Investor advocacy groups are unified in calling for the OSC to put investor restitution back on the policy agenda. In 2004, a legislative committee in Ontario urged the OSC to look at ways of improving investor access to restitution. Yet, seemingly little has been done to tackle the issue.

In fact, the situation has deteriorated in recent years, as the one accessible venue for restitution – the Ombudsman for Banking Services and Investments (OBSI) – has faced industry resistance, with a handful of firms routinely rebuffing OBSI’s compensation recommendations in the past several years. Recently, OBSI reported that investors are facing lowball settlement offers in the wake of this demonstrated willingness to ignore OBSI’s recommendations.

The comment from the Canadian Foundation for Advancement of Investor Rights says that the rise in refusals and the emergence of lowball deals represent inherent weaknesses in the OBSI system, which the OSC must address.

The IAP’s comment echoes this suggestion, saying that fixing these problems must be a priority.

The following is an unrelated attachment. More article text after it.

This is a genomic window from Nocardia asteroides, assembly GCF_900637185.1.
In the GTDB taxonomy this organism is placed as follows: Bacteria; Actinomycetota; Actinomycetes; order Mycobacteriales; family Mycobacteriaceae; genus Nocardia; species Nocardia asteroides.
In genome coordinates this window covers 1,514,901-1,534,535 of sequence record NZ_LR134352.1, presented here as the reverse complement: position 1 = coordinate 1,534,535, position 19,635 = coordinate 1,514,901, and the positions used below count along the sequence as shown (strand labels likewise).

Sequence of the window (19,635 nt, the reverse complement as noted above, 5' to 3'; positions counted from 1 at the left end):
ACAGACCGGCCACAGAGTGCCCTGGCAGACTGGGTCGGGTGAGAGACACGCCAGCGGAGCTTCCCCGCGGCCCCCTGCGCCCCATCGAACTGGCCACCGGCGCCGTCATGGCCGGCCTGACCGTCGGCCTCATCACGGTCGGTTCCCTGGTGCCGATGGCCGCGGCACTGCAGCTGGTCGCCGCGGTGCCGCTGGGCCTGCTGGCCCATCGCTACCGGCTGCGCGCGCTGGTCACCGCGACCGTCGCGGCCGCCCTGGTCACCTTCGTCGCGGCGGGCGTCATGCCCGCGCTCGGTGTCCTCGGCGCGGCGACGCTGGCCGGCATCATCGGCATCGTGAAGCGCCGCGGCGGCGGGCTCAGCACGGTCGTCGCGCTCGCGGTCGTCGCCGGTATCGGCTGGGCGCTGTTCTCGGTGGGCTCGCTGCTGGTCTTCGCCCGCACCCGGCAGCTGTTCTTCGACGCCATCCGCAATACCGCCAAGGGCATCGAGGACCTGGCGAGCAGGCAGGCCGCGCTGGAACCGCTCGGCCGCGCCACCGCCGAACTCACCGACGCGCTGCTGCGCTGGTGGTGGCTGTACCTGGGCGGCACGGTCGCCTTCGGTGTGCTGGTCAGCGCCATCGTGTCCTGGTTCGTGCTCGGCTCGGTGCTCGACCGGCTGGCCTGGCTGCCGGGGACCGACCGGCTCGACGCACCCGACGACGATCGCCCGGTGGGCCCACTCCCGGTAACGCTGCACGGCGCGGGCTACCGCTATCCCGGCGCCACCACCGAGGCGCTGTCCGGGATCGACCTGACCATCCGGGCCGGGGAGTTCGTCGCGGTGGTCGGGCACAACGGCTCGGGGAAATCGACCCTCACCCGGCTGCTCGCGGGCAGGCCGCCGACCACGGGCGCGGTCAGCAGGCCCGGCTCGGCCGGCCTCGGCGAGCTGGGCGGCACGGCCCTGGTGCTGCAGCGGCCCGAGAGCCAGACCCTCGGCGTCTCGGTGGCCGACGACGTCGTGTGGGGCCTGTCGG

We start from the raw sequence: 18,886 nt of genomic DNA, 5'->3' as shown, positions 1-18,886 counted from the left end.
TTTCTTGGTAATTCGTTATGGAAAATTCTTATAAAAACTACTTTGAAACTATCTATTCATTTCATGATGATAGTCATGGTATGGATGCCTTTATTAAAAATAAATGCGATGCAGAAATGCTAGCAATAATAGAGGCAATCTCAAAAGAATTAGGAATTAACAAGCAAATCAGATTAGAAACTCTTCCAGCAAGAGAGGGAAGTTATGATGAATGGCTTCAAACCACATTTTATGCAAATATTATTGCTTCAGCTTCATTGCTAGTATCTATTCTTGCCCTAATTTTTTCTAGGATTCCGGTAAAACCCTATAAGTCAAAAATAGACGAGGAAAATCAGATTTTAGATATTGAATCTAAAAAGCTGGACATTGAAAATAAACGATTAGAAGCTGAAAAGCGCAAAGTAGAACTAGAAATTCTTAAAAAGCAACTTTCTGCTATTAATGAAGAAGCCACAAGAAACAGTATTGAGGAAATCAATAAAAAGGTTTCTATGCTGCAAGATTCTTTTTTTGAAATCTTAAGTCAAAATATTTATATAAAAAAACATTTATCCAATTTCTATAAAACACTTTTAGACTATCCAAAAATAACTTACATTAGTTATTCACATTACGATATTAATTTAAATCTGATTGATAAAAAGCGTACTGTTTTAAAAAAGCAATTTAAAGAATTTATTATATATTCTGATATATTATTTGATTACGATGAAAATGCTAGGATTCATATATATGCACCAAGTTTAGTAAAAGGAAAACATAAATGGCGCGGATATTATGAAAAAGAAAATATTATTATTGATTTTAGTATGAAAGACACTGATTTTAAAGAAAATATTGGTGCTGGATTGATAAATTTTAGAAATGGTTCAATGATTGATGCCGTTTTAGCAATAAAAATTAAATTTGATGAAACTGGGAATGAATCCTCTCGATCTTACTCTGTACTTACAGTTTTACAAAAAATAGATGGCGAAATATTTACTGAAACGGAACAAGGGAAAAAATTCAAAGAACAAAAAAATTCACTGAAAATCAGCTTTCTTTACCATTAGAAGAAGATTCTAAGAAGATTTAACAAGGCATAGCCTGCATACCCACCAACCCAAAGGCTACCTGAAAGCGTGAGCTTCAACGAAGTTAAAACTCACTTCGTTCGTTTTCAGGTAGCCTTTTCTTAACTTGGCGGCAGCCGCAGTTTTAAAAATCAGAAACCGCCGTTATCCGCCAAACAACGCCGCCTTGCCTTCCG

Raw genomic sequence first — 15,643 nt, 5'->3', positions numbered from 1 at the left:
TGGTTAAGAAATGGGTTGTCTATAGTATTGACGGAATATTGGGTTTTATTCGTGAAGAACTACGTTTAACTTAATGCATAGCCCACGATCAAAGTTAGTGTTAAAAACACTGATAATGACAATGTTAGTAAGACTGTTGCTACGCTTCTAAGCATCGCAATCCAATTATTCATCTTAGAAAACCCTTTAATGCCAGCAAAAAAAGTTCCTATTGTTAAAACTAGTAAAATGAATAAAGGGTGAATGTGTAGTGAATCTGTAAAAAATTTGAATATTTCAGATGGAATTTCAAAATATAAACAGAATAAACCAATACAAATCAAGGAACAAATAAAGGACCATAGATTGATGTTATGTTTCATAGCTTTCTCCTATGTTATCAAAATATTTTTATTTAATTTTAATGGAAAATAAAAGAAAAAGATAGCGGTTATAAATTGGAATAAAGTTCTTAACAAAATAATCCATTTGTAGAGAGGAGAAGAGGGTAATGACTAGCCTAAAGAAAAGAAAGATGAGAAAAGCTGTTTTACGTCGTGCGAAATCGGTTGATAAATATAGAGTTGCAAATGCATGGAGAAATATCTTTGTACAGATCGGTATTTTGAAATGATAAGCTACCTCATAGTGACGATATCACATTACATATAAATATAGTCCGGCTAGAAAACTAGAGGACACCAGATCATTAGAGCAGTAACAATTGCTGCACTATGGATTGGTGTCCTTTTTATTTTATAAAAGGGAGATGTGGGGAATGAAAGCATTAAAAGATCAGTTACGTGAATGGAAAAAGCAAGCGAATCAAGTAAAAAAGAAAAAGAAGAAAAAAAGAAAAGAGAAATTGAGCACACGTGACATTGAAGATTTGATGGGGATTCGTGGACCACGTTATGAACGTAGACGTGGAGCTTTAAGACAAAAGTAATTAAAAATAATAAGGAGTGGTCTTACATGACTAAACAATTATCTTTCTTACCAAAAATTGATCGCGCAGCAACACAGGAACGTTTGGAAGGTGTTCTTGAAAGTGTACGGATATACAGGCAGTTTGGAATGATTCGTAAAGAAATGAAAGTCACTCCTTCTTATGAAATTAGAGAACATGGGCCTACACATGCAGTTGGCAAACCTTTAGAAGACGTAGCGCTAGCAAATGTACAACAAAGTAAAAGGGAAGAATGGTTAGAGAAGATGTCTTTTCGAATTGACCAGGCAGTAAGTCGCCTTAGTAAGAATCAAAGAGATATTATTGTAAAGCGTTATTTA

Absent that, the OSC should consider establishing an investor restitution fund, similar to the one the Autorité des marchés financiers operates in Québec, the Small Investor Protection Association’s comment suggests.

In addition, the IAP’s comment recommends that the OSC consider giving the Mutual Fund Dealers Association of Canada and the Investment Industry Regulatory Organization of Canada the power to collect fines from rule-breakers who leave the industry without paying the monetary sanctions levelled against them.

Investor advocates aren’t the only ones calling for tougher enforcement, though. The Investment Funds Institute of Canada (IFIC) also has some ideas. Principally, IFIC’s comment calls for more harmonization in enforcement, both among the provincial regulators and between the provinces and the self-regulatory organizations.